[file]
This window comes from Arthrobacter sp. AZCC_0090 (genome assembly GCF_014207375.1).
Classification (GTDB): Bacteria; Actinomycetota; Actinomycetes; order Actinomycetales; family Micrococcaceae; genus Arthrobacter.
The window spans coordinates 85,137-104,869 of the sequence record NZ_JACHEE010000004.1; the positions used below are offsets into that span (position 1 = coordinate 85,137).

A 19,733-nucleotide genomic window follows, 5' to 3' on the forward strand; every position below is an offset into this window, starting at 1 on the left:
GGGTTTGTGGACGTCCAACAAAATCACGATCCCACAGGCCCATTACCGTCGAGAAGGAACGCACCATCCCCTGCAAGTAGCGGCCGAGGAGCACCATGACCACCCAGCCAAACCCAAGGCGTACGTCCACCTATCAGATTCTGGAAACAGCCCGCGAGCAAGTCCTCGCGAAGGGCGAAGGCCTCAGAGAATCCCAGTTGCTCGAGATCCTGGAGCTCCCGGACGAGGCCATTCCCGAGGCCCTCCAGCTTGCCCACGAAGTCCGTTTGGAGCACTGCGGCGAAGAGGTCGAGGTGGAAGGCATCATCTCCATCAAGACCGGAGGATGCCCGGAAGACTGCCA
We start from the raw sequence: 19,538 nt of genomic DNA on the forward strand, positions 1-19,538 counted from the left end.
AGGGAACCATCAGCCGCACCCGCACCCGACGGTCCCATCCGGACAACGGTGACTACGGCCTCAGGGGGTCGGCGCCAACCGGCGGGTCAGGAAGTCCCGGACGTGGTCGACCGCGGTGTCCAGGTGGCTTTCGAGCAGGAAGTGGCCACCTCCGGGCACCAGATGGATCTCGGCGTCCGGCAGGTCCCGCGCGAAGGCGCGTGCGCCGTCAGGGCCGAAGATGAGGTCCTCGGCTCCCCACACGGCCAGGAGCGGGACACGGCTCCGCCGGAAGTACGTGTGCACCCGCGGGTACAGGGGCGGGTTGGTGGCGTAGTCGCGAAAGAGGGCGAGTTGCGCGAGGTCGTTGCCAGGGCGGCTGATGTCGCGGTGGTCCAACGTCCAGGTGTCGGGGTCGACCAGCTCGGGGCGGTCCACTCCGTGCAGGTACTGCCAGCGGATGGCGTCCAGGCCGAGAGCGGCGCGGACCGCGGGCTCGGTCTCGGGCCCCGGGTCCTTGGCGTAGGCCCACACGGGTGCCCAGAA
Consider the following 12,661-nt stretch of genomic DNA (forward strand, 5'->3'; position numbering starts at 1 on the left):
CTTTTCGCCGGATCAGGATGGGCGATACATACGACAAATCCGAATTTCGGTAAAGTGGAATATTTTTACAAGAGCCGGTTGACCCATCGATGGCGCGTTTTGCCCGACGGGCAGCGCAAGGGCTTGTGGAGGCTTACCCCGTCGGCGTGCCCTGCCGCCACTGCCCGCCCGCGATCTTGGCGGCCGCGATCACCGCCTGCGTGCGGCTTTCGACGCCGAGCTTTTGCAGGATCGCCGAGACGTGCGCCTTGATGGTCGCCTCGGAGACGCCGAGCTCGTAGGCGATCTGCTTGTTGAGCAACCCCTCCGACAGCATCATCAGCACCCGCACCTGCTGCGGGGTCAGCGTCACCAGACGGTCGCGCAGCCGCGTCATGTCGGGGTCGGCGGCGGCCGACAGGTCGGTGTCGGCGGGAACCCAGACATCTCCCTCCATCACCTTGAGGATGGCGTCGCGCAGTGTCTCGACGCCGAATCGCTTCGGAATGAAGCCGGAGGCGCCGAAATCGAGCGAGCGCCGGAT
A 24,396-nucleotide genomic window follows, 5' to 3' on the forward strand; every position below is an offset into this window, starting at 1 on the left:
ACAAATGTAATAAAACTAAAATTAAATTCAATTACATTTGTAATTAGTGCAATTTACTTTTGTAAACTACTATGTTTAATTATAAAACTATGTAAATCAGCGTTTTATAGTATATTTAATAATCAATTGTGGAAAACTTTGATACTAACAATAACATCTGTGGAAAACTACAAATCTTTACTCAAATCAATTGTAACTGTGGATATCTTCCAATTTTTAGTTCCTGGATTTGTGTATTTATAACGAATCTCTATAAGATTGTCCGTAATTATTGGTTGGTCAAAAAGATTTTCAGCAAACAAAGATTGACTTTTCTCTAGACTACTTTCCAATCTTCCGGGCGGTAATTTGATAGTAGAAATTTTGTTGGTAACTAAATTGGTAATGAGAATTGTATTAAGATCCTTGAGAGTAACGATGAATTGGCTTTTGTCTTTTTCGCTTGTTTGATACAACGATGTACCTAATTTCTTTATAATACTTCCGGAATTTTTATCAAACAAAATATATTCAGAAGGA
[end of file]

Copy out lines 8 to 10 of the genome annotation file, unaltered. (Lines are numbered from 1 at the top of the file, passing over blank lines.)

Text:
Consider the following 12,661-nt stretch of genomic DNA (forward strand, 5'->3'; position numbering starts at 1 on the left):
CTTTTCGCCGGATCAGGATGGGCGATACATACGACAAATCCGAATTTCGGTAAAGTGGAATATTTTTACAAGAGCCGGTTGACCCATCGATGGCGCGTTTTGCCCGACGGGCAGCGCAAGGGCTTGTGGAGGCTTACCCCGTCGGCGTGCCCTGCCGCCACTGCCCGCCCGCGATCTTGGCGGCCGCGATCACCGCCTGCGTGCGGCTTTCGACGCCGAGCTTTTGCAGGATCGCCGAGACGTGCGCCTTGATGGTCGCCTCGGAGACGCCGAGCTCGTAGGCGATCTGCTTGTTGAGCAACCCCTCCGACAGCATCATCAGCACCCGCACCTGCTGCGGGGTCAGCGTCACCAGACGGTCGCGCAGCCGCGTCATGTCGGGGTCGGCGGCGGCCGACAGGTCGGTGTCGGCGGGAACCCAGACATCTCCCTCCATCACCTTGAGGATGGCGTCGCGCAGTGTCTCGACGCCGAATCGCTTCGGAATGAAGCCGGAGGCGCCGAAATCGAGCGAGCGCCGGAT
A 24,396-nucleotide genomic window follows, 5' to 3' on the forward strand; every position below is an offset into this window, starting at 1 on the left: